Severn Trent launches new bond for private investors

Tap The mount of money Severn Trent raises will depend on interest from the public

The water company Severn Trent is raising money by offering an inflation-linked corporate bond to the public, rather than to professional investors.

The bond, a glorified IOU, will last for 10 years after which investors will get their money back, plus any rise in the retail prices index (RPI).

It will also pay investors interest of 1.3% each year, a return which will change in line with movements in RPI.

Investment bonds were launched in 2011 by Tesco, John Lewis and National Grid.

The initial minimum value of the bonds that can be bought from Severn Trent is £2,000.

Mike McKeon, chief financial officer at Severn Trent, said: "We are pleased to be the first water company to issue a retail bond.

"This retail bond issue diversifies our funding sources while also seeking to meet demand from retail investors for inflation linked products."

The bonds will be offered for sale until 4 July, and will then start trading on the London stock exchange on 11 July.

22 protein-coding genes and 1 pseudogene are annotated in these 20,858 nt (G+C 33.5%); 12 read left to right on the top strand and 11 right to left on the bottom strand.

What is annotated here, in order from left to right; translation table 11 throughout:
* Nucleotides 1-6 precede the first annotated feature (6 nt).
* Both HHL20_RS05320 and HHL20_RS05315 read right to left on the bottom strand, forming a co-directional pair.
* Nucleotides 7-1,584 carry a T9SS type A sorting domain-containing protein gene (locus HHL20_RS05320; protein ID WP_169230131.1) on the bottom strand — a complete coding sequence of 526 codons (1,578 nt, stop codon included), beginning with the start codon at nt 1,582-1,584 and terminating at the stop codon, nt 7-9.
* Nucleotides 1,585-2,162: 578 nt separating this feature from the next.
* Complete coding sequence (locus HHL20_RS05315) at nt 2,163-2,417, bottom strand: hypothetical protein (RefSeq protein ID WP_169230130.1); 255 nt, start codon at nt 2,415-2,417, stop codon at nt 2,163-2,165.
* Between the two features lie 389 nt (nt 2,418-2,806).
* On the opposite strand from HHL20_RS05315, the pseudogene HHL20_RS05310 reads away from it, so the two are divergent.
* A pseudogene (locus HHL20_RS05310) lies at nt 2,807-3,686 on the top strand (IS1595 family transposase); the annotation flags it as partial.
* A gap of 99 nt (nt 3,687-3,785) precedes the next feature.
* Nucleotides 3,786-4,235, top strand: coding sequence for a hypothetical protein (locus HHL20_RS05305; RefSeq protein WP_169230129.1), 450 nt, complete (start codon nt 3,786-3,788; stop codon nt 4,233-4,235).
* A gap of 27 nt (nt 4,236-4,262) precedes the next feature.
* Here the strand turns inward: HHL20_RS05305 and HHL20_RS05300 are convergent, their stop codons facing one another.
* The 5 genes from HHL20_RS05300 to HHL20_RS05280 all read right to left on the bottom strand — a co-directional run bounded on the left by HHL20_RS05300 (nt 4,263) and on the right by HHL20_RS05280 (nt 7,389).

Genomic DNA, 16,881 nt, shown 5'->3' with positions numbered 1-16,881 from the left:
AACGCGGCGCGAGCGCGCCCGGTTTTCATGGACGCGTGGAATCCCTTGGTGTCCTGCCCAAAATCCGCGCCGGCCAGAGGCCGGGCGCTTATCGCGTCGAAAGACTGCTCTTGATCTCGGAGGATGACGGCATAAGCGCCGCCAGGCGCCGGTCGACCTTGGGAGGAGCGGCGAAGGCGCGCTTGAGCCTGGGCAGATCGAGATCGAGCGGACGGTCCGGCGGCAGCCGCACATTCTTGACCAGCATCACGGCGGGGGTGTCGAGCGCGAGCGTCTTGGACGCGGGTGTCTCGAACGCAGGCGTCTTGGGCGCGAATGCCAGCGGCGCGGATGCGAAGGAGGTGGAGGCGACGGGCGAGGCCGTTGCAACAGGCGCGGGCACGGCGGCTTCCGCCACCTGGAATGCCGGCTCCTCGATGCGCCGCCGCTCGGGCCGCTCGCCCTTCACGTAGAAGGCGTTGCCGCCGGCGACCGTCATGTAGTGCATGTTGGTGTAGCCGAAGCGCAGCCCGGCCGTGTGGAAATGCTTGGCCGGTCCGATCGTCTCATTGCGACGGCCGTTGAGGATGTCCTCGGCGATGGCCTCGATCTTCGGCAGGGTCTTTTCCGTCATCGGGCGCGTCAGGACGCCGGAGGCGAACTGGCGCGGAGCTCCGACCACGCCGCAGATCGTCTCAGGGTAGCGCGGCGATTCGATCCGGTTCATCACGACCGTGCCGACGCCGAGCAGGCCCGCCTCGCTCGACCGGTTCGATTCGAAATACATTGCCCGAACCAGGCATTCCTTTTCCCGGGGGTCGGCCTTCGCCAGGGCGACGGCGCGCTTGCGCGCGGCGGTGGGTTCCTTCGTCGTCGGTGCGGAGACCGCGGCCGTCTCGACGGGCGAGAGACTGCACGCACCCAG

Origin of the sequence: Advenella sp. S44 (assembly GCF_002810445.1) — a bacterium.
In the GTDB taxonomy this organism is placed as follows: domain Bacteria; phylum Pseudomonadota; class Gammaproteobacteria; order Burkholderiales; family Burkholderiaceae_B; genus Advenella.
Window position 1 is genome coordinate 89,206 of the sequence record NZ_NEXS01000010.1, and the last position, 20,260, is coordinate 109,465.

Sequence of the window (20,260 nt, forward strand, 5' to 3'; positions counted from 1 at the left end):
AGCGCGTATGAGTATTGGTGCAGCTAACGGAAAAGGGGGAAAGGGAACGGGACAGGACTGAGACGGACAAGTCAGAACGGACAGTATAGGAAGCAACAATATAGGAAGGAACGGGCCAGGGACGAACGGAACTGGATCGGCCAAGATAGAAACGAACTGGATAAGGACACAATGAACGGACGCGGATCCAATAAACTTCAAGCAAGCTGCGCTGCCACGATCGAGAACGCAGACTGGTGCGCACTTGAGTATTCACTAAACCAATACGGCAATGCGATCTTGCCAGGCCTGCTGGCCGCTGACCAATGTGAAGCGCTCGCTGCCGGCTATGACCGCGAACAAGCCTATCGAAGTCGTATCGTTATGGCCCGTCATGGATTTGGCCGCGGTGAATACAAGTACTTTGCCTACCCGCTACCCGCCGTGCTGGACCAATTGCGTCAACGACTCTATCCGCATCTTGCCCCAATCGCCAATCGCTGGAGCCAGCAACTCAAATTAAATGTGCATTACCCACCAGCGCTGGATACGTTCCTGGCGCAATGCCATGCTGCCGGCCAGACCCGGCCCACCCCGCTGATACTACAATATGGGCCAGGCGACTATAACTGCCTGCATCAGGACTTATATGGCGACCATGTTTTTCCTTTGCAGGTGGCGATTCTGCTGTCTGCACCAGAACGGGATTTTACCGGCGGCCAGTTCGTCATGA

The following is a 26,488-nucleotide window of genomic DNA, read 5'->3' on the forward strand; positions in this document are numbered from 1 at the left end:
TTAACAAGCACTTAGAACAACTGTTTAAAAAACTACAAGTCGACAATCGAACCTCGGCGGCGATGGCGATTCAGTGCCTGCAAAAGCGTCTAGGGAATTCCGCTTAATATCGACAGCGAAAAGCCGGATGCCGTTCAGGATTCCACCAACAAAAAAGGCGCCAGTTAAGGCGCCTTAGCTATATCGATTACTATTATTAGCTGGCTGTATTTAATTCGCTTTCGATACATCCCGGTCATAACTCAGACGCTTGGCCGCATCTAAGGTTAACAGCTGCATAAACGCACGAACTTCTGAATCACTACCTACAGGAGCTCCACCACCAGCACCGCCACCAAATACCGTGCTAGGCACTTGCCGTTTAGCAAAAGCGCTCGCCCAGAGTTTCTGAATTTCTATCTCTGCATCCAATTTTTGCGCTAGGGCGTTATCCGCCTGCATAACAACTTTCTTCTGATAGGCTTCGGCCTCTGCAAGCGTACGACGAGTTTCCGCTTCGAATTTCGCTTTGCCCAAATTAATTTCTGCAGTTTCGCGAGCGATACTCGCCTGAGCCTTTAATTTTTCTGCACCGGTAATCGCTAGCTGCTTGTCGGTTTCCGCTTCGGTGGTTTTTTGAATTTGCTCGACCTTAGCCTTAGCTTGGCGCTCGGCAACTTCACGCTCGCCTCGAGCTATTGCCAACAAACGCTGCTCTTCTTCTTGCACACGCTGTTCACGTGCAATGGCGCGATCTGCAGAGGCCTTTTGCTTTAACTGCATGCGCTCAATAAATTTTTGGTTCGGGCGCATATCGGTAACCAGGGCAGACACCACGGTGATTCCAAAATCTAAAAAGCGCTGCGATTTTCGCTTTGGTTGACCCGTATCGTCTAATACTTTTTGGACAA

Their market value will therefore fluctuate and may fall, before they mature and are eventually repaid plus interest.

Investors are not covered by the Financial Services Compensation Scheme.

"In the event that Severn Trent defaults or becomes insolvent, investors may lose some or all of their investment," the company warned in a statement..

More on This Story

The BBC is not responsible for the content of external Internet sites

More Business stories

RSS

Features

  • The Duchess and Duke of Cambridge and Prince GeorgeGorgeous George

    Baby steals show as tour reveals rise in support for monarchy


  • Houses of ParliamentBig impact?

    How a Scottish Yes vote would change the UK Parliament


  • Kim Jong-un visits a children's campThe Notepad Men

    Who are the people who take down Kim Jong-un's every word?


  • Donald Tusk7 days quiz

    What made Poland's prime minister become an internet hit?


  • Beebcoins logoMaking money

    How easy is to coin your own virtual currency?


BBC © 2014 The BBC is not responsible for the content of external sites. Read more.

This page is best viewed in an up-to-date web browser with style sheets (CSS) enabled. While you will be able to view the content of this page in your current browser, you will not be able to get the full visual experience. Please consider upgrading your browser software or enabling style sheets (CSS) if you are able to do so.